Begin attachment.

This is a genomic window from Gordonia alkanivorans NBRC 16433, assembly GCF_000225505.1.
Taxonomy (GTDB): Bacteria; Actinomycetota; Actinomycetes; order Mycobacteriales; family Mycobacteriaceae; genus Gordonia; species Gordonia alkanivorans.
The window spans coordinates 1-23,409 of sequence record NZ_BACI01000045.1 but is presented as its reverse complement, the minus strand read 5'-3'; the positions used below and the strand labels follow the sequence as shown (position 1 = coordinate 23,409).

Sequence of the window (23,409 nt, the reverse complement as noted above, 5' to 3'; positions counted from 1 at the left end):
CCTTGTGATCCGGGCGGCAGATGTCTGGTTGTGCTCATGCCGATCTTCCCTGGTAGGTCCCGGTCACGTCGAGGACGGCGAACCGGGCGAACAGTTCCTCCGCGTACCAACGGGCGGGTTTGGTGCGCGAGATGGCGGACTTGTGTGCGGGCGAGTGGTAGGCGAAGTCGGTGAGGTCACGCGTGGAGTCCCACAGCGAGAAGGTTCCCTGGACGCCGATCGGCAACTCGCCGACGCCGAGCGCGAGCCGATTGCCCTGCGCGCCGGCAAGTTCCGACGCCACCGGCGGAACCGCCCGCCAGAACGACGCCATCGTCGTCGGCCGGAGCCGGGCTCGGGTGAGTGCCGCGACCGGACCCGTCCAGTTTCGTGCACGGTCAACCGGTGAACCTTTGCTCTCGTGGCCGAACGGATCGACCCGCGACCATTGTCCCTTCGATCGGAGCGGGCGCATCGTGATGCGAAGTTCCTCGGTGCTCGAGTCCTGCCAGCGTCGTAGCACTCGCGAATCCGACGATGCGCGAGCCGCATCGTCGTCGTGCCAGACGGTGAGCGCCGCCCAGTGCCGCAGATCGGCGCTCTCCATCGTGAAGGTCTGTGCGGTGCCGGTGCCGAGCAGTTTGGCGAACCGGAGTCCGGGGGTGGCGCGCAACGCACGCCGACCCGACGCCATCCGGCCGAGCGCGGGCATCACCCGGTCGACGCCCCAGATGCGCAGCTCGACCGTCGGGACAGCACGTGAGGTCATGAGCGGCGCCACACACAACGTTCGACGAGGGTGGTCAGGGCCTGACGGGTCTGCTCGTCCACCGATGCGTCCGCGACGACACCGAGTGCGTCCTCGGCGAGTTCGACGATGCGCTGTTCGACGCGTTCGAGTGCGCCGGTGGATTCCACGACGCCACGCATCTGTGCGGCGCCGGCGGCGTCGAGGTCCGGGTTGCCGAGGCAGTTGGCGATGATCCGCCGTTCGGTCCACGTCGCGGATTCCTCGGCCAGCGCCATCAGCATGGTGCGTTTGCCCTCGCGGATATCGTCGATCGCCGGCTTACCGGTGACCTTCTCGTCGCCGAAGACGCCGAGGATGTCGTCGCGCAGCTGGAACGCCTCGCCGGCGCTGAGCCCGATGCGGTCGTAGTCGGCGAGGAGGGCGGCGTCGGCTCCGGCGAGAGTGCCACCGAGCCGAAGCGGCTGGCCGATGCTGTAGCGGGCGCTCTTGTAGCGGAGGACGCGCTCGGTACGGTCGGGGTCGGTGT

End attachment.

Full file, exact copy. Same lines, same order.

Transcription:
This is a genomic window from Gordonia alkanivorans NBRC 16433, assembly GCF_000225505.1.
Taxonomy (GTDB): Bacteria; Actinomycetota; Actinomycetes; order Mycobacteriales; family Mycobacteriaceae; genus Gordonia; species Gordonia alkanivorans.
The window spans coordinates 1-23,409 of sequence record NZ_BACI01000045.1 but is presented as its reverse complement, the minus strand read 5'-3'; the positions used below and the strand labels follow the sequence as shown (position 1 = coordinate 23,409).

Sequence of the window (23,409 nt, the reverse complement as noted above, 5' to 3'; positions counted from 1 at the left end):
CCTTGTGATCCGGGCGGCAGATGTCTGGTTGTGCTCATGCCGATCTTCCCTGGTAGGTCCCGGTCACGTCGAGGACGGCGAACCGGGCGAACAGTTCCTCCGCGTACCAACGGGCGGGTTTGGTGCGCGAGATGGCGGACTTGTGTGCGGGCGAGTGGTAGGCGAAGTCGGTGAGGTCACGCGTGGAGTCCCACAGCGAGAAGGTTCCCTGGACGCCGATCGGCAACTCGCCGACGCCGAGCGCGAGCCGATTGCCCTGCGCGCCGGCAAGTTCCGACGCCACCGGCGGAACCGCCCGCCAGAACGACGCCATCGTCGTCGGCCGGAGCCGGGCTCGGGTGAGTGCCGCGACCGGACCCGTCCAGTTTCGTGCACGGTCAACCGGTGAACCTTTGCTCTCGTGGCCGAACGGATCGACCCGCGACCATTGTCCCTTCGATCGGAGCGGGCGCATCGTGATGCGAAGTTCCTCGGTGCTCGAGTCCTGCCAGCGTCGTAGCACTCGCGAATCCGACGATGCGCGAGCCGCATCGTCGTCGTGCCAGACGGTGAGCGCCGCCCAGTGCCGCAGATCGGCGCTCTCCATCGTGAAGGTCTGTGCGGTGCCGGTGCCGAGCAGTTTGGCGAACCGGAGTCCGGGGGTGGCGCGCAACGCACGCCGACCCGACGCCATCCGGCCGAGCGCGGGCATCACCCGGTCGACGCCCCAGATGCGCAGCTCGACCGTCGGGACAGCACGTGAGGTCATGAGCGGCGCCACACACAACGTTCGACGAGGGTGGTCAGGGCCTGACGGGTCTGCTCGTCCACCGATGCGTCCGCGACGACACCGAGTGCGTCCTCGGCGAGTTCGACGATGCGCTGTTCGACGCGTTCGAGTGCGCCGGTGGATTCCACGACGCCACGCATCTGTGCGGCGCCGGCGGCGTCGAGGTCCGGGTTGCCGAGGCAGTTGGCGATGATCCGCCGTTCGGTCCACGTCGCGGATTCCTCGGCCAGCGCCATCAGCATGGTGCGTTTGCCCTCGCGGATATCGTCGATCGCCGGCTTACCGGTGACCTTCTCGTCGCCGAAGACGCCGAGGATGTCGTCGCGCAGCTGGAACGCCTCGCCGGCGCTGAGCCCGATGCGGTCGTAGTCGGCGAGGAGGGCGGCGTCGGCTCCGGCGAGAGTGCCACCGAGCCGAAGCGGCTGGCCGATGCTGTAGCGGGCGCTCTTGTAGCGGAGGACGCGCTCGGTACGGTCGGGGTCGGTGT